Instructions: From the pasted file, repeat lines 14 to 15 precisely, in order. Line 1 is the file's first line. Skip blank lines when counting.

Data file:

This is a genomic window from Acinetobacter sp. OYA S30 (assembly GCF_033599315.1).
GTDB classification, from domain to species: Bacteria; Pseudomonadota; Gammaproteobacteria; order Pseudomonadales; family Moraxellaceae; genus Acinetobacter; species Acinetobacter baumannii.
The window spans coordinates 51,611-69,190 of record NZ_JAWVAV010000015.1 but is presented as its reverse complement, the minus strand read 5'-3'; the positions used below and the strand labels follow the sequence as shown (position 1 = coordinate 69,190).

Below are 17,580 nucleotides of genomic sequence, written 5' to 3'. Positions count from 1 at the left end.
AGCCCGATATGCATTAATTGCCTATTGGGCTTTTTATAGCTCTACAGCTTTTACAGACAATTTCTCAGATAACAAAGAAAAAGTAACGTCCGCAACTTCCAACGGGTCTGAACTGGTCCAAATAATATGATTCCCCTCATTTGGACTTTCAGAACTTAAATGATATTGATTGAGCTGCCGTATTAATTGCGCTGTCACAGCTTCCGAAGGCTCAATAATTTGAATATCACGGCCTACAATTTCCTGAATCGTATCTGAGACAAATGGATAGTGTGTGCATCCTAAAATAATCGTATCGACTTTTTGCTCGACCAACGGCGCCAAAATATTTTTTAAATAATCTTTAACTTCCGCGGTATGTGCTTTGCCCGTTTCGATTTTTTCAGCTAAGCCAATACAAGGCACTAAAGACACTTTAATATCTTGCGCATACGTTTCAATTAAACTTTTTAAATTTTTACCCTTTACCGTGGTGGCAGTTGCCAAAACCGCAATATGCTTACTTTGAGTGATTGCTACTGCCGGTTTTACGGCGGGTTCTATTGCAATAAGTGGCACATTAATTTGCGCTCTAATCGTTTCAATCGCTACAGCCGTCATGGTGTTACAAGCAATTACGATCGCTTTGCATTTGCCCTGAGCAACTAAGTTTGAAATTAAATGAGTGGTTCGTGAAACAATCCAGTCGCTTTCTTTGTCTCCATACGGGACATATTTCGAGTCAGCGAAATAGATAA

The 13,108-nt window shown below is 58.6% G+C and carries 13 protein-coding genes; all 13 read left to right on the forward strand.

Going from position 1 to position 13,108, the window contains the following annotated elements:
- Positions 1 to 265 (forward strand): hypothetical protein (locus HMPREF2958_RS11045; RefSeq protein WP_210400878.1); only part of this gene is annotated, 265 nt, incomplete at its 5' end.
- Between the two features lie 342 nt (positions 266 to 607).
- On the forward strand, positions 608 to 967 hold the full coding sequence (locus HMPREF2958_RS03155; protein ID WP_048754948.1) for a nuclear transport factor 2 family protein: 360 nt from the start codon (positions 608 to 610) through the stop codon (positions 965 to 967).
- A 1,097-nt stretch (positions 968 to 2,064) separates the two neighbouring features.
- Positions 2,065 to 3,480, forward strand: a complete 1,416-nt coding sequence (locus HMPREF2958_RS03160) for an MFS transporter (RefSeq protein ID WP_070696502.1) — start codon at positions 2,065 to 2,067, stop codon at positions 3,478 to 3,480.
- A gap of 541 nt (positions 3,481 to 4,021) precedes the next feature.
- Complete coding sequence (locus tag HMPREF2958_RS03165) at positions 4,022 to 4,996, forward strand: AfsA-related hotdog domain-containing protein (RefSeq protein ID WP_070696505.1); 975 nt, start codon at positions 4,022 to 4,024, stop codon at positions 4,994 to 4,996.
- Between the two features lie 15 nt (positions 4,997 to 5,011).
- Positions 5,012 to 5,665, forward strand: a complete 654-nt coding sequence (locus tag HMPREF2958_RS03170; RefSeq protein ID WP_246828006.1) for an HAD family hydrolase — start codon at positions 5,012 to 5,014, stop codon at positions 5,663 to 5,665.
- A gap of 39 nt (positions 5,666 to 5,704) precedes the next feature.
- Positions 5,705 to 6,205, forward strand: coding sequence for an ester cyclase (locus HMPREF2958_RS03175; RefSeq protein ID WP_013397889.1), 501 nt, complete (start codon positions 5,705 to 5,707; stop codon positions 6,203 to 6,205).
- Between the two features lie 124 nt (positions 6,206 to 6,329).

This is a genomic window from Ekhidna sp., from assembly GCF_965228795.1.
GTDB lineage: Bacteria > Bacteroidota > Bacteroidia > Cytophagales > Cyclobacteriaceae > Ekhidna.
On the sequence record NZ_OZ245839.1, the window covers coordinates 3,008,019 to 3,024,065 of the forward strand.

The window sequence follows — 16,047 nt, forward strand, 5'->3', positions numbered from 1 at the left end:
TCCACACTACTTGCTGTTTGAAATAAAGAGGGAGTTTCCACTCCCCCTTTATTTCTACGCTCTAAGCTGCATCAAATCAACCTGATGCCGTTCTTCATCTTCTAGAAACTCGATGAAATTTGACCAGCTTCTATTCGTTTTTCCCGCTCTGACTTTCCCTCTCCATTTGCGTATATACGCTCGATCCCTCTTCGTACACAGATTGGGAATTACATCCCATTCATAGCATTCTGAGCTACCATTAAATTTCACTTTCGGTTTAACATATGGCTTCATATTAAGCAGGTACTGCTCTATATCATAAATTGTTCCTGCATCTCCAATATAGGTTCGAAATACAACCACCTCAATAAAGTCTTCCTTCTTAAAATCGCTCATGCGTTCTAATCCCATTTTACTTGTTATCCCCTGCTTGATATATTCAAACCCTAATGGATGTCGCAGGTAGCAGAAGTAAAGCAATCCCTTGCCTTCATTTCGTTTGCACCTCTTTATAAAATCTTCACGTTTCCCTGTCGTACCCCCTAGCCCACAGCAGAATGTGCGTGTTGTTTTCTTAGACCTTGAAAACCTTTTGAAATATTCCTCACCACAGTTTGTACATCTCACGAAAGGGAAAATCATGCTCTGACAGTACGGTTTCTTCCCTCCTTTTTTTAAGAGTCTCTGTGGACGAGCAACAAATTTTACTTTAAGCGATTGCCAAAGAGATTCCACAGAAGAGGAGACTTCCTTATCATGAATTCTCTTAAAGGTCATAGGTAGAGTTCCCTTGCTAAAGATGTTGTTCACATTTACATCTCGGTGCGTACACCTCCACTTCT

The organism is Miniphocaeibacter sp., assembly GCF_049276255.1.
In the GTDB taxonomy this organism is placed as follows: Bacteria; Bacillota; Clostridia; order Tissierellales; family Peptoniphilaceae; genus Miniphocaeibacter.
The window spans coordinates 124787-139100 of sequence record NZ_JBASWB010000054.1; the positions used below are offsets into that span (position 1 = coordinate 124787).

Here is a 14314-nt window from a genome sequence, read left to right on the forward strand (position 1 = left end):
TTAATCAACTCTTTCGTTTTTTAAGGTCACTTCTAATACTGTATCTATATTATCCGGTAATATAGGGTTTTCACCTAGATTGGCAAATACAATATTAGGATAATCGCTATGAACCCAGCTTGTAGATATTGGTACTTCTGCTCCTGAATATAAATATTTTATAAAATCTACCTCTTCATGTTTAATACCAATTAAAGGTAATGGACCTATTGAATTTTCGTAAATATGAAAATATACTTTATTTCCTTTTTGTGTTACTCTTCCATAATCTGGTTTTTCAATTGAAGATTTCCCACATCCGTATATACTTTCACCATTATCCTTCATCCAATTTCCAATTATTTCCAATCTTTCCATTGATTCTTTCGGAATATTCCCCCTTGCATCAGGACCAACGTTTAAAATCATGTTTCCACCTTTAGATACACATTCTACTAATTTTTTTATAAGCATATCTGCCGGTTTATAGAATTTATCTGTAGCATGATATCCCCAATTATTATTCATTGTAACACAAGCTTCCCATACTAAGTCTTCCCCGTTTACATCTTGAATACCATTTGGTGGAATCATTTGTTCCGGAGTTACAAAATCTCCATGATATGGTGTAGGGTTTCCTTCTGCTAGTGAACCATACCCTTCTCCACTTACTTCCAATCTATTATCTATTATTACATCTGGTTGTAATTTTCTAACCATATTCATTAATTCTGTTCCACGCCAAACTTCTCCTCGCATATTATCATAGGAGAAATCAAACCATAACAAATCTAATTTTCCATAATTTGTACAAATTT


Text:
- Complete coding sequence (locus tag HMPREF2958_RS03165) at positions 4,022 to 4,996, forward strand: AfsA-related hotdog domain-containing protein (RefSeq protein ID WP_070696505.1); 975 nt, start codon at positions 4,022 to 4,024, stop codon at positions 4,994 to 4,996.
- Between the two features lie 15 nt (positions 4,997 to 5,011).